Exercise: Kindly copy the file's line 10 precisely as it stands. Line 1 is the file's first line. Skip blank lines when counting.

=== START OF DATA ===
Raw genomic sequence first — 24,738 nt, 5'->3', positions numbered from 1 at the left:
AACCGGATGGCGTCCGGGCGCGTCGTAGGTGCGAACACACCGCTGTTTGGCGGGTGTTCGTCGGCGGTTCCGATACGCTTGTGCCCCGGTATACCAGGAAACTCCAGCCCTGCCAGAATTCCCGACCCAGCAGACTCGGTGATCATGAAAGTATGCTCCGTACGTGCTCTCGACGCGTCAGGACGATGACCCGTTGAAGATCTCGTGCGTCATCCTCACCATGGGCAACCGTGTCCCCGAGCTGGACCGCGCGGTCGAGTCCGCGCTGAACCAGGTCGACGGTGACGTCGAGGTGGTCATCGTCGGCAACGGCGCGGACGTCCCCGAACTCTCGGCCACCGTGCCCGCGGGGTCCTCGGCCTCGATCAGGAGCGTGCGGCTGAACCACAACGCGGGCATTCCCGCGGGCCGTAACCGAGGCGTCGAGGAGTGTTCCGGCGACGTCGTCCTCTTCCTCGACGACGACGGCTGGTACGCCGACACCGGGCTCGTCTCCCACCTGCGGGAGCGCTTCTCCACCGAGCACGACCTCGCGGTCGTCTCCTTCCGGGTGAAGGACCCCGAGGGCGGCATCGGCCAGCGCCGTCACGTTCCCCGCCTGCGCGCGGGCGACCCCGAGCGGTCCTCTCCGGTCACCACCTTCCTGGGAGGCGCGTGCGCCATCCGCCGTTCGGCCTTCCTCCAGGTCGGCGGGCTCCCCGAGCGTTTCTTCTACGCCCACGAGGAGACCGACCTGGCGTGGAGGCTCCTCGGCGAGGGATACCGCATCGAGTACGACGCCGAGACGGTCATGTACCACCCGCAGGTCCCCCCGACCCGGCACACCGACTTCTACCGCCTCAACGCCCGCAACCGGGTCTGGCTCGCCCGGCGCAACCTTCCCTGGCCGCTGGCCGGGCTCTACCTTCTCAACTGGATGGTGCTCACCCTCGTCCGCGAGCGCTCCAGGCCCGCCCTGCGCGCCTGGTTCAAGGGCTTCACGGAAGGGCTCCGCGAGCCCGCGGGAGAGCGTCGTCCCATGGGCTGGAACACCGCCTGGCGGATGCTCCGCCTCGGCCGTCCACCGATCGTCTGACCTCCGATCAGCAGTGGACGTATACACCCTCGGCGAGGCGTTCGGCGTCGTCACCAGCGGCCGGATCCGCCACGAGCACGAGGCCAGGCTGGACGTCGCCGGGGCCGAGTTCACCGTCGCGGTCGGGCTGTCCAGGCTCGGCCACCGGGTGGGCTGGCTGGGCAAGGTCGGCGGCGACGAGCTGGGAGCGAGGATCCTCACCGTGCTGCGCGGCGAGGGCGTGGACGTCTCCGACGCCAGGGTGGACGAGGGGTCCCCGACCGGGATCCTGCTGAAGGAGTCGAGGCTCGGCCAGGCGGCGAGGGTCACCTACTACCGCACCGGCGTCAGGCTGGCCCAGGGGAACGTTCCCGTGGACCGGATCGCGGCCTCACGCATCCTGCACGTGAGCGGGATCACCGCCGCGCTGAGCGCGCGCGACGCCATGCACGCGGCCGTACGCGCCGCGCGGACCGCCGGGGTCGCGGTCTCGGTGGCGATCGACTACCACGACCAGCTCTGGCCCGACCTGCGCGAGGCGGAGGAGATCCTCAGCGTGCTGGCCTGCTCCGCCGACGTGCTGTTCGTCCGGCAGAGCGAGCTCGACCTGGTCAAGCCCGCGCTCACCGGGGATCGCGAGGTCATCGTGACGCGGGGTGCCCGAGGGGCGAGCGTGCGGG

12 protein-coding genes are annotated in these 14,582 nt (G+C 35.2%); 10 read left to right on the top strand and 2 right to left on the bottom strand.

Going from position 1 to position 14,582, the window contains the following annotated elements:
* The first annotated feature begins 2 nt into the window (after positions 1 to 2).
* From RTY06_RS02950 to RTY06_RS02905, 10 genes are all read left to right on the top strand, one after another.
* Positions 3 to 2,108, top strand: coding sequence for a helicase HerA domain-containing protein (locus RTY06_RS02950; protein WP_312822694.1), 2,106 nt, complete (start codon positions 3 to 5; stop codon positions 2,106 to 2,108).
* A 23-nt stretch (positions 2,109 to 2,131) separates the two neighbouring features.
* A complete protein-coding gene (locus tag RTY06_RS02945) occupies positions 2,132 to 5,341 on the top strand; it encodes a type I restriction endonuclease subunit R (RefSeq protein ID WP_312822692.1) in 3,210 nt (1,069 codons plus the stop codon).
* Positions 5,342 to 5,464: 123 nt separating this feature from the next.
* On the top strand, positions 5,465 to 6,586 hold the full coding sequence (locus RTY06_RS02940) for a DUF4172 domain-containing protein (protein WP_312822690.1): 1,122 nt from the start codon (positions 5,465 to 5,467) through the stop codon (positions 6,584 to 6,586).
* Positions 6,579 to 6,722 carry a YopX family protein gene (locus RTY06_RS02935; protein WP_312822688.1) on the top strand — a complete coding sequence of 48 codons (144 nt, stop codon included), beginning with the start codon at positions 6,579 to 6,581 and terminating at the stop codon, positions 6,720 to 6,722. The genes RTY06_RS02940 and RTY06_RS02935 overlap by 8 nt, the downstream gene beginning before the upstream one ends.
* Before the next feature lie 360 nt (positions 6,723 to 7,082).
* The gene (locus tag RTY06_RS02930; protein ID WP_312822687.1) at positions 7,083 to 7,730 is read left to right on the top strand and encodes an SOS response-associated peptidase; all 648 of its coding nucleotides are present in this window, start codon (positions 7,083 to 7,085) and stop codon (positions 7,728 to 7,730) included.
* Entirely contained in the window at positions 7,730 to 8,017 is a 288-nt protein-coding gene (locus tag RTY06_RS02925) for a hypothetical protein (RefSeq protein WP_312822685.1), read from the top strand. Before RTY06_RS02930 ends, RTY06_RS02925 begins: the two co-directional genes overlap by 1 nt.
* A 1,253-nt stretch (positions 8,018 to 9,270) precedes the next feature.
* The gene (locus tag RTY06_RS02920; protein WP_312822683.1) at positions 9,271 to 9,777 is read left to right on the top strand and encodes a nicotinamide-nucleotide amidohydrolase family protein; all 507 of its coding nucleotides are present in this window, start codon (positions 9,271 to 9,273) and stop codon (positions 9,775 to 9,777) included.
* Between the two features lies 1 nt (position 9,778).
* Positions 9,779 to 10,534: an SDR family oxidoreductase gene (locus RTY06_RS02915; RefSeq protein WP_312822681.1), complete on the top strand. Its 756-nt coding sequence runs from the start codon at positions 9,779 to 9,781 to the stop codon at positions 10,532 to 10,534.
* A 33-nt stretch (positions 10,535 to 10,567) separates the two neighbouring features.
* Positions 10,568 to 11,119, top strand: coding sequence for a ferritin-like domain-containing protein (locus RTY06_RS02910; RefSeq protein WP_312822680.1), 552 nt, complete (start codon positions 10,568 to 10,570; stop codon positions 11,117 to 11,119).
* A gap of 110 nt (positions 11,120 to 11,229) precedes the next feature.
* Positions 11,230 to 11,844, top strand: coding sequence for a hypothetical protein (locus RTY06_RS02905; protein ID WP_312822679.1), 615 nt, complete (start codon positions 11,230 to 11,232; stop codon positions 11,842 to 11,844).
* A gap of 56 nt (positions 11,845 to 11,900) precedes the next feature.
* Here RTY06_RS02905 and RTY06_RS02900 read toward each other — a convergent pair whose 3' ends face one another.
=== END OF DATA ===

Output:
* Positions 5,342 to 5,464: 123 nt separating this feature from the next.